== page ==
When choosing a career path, there are plenty of questions you need to ask yourself.

Will I be happy in this job? Does it use my skills to their best advantage? Is there a long-term future in it for me? All important questions, but one concern dominates above all others: how much money can I make?

This question is even more important for people looking into a life in coding, where opportunities are limitless. So why is there so much potential and where might it lead?

The Digital Skills Shortage

The UK is suffering a digital skills shortage. This means that there aren’t enough people with the relevant digital qualifications (such as coding) to fill all the jobs that are available.

If things are left as they are, this won’t change any time in the future. In fact, it’ll only get worse. As the world becomes more digital, the skills shortage will grow. After all, someone’s got to build all those websites and apps we use.

As Sanjay Brahmawar of IBM said in 2016, it’s a question of forward-planning: “One of the biggest issues is going to be the gap in skills. Getting the skills required to analyse and manage all of this data is going to be difficult.

“By 2020 we will have one million unfilled jobs in the IT sector. Primarily because the skills we have today aren’t the right skills for the future. The future is more about the business understanding and the data understanding.”

A report by professional services company Deloitte shone further light on the issue. According to them, only 16% of executives believe their teams have the skills they need to deliver a digital strategy.

“Digital is not just about technology. It is about what technology enables,” said the company’s Oliver Vernon-Harcourt. “It can fundamentally change how work gets done, how organisations interact with their customers and how decisions are made.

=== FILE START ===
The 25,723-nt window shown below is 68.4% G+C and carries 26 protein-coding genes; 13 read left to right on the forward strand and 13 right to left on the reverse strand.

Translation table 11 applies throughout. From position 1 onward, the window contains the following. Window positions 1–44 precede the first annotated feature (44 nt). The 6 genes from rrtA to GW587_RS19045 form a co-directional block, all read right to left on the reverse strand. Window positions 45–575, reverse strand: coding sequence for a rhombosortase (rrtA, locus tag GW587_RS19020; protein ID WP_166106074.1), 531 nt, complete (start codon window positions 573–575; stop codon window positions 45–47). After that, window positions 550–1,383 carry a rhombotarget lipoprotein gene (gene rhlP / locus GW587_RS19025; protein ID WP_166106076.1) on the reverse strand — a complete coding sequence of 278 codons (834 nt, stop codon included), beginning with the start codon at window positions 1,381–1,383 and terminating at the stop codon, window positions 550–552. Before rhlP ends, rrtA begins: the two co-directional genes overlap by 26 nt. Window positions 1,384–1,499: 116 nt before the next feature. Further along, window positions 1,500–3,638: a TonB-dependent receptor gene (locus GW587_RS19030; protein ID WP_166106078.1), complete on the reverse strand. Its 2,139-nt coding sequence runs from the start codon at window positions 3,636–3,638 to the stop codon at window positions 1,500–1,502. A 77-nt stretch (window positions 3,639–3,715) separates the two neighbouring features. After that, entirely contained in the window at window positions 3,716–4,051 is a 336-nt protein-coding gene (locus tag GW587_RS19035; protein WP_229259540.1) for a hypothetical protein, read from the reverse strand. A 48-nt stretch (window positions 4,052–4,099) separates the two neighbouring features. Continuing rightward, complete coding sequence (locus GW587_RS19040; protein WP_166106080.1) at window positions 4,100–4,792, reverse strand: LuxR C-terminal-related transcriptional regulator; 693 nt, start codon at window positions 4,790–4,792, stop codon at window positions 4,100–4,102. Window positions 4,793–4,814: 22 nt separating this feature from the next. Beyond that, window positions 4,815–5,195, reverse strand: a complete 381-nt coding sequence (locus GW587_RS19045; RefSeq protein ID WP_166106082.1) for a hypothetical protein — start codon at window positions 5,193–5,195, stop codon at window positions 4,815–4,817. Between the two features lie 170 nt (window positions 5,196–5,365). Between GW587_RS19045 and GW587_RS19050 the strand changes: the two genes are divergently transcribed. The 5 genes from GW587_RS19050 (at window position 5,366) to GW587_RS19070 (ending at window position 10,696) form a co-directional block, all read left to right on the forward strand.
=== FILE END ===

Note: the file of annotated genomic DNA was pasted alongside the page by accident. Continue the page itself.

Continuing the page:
“To realise the potential of digital technologies and benefit from these, it is vital for businesses to join together in addressing the digital skills gap.”

The Digital Skills Opportunity

But where there are problems, there are also solutions and opportunities for those willing to help find them.

There’s also money. Payscale estimates that the current average salary for a computer programmer is around £30,000, with the salary range starting at £19,000 and going all the way up to £54,000.

Of course, this figure depends on a number of factors, such as your location and the nature of the business you work for, so it shouldn’t be taken as a final, definite amount.

Nor should it be taken as the amount you’ll start with. Like every other career, coding is a job you grow into, and you shouldn’t try to rush anything.

To give an example of what you should look for, we here at Code Nation estimate that students who learn to code through our Master Course start their junior developer roles at around the £23,000 mark.

Even if you start at less than that, you’ll earn more as the years go by, you learn new skills and become an even more integral part of the digital workforce.

In summary

The Digital Skills Gap is a significant problem for businesses in the UK, but a real opportunity for people ready to jump into an exciting career.

We here at Code Nation are not just for the impulsive, we’re for the impatient, and we love helping anyone who can’t wait to start earning in tech.

If that sounds like you, check out our Master Course and find out how you can go from novice to Junior Developer in just 12 weeks.

You can find out more about Code Nation by getting in touch with us today!

Email: develop@wearecodenation.com
Call: 0333 050 4570


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